Michelle’s electronic score was created in the studio whilst working with the dancers. This is a rare luxury as a choreographer, and I really loved the process of letting the sound and movement experiments co-influence one another and connect in unexpected ways. All of the elements in Lumen Body — the installation design, choreography, animation and music — all have this influencing effect on one another. As one area evolves, the other areas begin to take on these new characteristics. It’s a very interesting and organic way of working, and it becomes really exciting when all of the elements begin to merge together.”
This is a ground-breaking work that combines a number of visual and sonic mediums. Tell us more about what makes this production so unique.
“Like any work of art, there is an element of risk when creating something new. With Lumen Body, the process of devising the work has taken place across a whole series of new ideas and new combinations of elements. In the studio, we have generated movement that has been inspired by many different inputs; the visual, the sonic but also the architectural or sculptural notions that have arisen from the design have informed the ways that we construct the movement. A very explorative and experimental and possibly even playful approach has resulted from working with these combinations of forms. We engaged the skills of Richard Candy, an industrial designer, to work with us on the set design and build, and his understanding of art in public spaces has really helped to inform the way we approached the site-specific nature of the installation. What we have developed is connected very closely with the context of how it will appear in the environment in which it will be performed.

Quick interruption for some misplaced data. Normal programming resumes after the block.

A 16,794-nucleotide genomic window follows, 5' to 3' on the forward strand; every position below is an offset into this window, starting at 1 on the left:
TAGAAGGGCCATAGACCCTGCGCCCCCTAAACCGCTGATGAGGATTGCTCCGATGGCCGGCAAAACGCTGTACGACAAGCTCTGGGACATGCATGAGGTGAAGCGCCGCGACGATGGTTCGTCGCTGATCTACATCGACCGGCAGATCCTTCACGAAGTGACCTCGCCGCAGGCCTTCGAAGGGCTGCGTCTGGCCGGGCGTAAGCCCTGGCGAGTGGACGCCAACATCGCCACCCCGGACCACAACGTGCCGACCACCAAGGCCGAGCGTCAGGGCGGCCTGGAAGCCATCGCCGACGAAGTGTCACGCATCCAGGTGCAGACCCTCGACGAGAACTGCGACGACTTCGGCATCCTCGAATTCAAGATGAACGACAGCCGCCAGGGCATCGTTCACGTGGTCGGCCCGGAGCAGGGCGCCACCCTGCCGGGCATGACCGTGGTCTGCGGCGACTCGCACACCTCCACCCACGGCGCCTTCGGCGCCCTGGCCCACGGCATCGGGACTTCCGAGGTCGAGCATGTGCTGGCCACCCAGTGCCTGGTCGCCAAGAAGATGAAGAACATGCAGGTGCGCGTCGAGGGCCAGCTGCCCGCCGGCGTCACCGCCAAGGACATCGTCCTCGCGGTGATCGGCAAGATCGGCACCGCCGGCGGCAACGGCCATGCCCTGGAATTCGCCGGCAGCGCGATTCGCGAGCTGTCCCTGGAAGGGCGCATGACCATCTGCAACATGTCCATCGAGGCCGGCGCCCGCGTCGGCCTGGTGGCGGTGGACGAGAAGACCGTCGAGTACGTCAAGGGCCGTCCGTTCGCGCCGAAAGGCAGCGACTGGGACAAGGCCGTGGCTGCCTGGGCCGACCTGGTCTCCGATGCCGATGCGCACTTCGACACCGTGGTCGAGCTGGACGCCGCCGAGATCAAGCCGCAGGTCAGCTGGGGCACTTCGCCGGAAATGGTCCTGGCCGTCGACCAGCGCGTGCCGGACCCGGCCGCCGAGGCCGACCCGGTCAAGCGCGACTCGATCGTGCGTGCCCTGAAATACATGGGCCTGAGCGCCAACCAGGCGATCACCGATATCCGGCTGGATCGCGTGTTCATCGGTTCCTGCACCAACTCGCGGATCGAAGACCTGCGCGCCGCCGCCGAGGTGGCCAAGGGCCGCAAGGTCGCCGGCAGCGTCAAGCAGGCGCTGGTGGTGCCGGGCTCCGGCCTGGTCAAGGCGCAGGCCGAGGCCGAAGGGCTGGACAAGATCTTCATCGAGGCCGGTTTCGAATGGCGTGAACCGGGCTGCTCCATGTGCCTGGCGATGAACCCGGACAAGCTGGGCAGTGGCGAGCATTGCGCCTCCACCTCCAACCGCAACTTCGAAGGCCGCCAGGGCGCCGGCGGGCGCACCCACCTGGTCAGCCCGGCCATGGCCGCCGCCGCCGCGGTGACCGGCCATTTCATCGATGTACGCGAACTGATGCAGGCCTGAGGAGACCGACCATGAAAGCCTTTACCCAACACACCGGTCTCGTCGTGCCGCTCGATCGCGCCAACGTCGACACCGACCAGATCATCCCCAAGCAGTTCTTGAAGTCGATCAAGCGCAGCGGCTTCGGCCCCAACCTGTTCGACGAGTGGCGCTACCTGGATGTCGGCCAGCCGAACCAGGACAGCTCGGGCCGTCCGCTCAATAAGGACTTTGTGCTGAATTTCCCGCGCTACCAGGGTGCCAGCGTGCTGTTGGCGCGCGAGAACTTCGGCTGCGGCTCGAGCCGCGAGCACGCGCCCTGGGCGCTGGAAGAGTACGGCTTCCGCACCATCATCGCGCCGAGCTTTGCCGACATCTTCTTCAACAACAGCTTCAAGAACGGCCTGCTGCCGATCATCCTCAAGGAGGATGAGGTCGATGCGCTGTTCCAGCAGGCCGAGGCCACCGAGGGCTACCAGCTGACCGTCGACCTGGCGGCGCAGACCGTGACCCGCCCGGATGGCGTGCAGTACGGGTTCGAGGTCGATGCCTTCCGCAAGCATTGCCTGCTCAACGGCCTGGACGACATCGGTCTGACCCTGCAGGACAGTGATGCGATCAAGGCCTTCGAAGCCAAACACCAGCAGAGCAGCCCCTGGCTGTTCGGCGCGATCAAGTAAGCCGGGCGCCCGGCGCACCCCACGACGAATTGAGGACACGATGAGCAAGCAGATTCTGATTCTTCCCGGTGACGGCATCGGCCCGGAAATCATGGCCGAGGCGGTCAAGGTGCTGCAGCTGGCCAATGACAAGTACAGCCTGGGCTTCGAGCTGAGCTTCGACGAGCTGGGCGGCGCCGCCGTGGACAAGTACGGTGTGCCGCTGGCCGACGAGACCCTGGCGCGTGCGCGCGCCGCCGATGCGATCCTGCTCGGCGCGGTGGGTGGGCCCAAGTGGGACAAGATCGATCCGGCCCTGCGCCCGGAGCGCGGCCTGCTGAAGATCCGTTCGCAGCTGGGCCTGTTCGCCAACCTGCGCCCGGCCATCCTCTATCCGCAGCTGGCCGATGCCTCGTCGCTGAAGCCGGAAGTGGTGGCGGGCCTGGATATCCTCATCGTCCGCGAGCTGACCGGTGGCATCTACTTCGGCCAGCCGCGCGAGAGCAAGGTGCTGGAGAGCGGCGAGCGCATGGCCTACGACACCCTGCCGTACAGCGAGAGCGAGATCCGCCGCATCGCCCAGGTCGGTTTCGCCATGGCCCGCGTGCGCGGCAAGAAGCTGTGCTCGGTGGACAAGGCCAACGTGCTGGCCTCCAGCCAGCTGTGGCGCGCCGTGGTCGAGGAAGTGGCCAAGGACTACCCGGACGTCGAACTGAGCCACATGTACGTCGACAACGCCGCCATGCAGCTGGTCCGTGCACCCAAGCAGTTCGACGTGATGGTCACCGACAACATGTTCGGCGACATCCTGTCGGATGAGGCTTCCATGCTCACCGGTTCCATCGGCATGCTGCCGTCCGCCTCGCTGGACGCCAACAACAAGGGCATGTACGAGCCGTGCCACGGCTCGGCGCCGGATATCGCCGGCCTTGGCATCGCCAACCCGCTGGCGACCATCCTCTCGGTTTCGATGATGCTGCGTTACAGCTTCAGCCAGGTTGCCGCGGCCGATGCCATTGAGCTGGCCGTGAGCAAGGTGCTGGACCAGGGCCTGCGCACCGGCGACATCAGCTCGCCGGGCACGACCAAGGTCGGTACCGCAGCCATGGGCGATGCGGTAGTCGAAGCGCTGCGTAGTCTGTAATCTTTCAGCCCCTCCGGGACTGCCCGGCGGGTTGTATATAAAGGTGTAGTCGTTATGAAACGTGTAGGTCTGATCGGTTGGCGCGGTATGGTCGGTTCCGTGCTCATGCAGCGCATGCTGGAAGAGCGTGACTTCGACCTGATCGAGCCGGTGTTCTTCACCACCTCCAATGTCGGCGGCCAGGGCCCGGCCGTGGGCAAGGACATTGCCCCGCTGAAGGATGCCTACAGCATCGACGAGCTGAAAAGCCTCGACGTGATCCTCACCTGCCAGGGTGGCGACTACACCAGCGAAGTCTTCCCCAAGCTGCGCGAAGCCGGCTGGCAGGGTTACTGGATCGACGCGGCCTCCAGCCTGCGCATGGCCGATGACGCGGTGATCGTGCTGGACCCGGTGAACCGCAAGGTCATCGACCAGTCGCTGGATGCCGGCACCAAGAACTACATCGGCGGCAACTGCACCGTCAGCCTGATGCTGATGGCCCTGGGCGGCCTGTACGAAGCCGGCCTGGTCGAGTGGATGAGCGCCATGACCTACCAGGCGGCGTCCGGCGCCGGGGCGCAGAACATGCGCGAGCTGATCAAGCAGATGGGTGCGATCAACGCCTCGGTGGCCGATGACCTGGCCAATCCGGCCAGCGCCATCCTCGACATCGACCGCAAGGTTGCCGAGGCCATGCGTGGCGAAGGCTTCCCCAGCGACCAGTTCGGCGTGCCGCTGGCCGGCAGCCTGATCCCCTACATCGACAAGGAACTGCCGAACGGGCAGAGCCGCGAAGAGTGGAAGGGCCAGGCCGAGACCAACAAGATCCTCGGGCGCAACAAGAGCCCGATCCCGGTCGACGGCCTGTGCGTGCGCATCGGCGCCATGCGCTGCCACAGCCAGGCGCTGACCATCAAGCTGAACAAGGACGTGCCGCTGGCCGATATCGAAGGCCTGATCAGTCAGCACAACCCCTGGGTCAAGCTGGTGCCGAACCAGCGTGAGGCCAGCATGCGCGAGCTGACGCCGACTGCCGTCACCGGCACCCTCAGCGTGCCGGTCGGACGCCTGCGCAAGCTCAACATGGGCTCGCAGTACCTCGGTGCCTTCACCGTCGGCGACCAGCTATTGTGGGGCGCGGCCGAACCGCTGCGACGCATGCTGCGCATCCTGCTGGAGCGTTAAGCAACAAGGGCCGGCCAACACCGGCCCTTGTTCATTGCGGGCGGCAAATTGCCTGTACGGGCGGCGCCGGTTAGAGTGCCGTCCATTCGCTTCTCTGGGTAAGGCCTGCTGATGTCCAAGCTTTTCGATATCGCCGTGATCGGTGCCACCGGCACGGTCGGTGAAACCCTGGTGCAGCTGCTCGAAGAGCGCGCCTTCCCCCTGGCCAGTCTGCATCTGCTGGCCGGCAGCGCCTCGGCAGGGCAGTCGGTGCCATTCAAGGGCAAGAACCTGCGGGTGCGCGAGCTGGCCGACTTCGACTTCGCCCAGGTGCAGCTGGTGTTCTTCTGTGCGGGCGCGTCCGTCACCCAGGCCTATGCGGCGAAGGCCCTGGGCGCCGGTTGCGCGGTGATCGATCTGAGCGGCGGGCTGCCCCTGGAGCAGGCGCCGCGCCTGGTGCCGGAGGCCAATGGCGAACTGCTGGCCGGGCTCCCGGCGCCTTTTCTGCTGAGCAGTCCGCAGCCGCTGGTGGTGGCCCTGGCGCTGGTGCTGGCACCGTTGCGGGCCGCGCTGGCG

The performance is durational, so we will be in each site-specific outdoor location for an extended period of time; however, the performance is designed in 15-20-minute cycles of activity, so audiences for Lumen Body may drop in to observe or may simply fall across the performance in action. We hope to spark the interest of new audiences who may not ordinarily experience live performance but who may stop to watch one of our performance cycles. There is a lot of exploration to be had in terms of the combination of performance elements and in taking non-traditional approaches to the presentation of contemporary dance.
The Lumen Body team is interested in working in an experimental way, and in presenting work that engages audiences differently, but also speaks of our interest in innovation and in the new and emerging technologies that are becoming increasingly available to us. We wanted to create a work that audiences would engage with on visual and sonic levels and that would have sculptural design elements within the set, costume and projected imagery. The concept of ‘lumen’ or ‘luminosity’ arose from the animator’s early experiments that resulted in a beautiful, abstract, luminous visual language. This informed our desire to work with fibre optic lighting so that the work could be ‘self-lit’ and essentially generate its own sense of texture and glow. We wanted to find a way to bring our intersecting art forms together in such a way that would create a really unique experience for the viewer.”